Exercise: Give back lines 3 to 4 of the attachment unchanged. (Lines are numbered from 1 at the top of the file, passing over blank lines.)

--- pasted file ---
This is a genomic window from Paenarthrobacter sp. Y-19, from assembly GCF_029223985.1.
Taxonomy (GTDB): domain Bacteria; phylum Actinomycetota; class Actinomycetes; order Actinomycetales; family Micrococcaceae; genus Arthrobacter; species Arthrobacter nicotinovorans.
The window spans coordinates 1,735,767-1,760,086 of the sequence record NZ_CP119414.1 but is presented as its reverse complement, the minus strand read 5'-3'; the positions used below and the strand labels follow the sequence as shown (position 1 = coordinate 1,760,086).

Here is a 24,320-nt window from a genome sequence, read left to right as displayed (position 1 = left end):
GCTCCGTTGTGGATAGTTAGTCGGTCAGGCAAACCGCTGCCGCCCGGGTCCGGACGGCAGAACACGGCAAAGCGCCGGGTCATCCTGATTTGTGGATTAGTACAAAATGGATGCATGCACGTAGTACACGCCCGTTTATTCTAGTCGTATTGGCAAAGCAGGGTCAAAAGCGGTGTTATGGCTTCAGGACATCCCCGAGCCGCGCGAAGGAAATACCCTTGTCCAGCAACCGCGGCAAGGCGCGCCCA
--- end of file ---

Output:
The window spans coordinates 1,735,767-1,760,086 of the sequence record NZ_CP119414.1 but is presented as its reverse complement, the minus strand read 5'-3'; the positions used below and the strand labels follow the sequence as shown (position 1 = coordinate 1,760,086).

Here is a 24,320-nt window from a genome sequence, read left to right as displayed (position 1 = left end):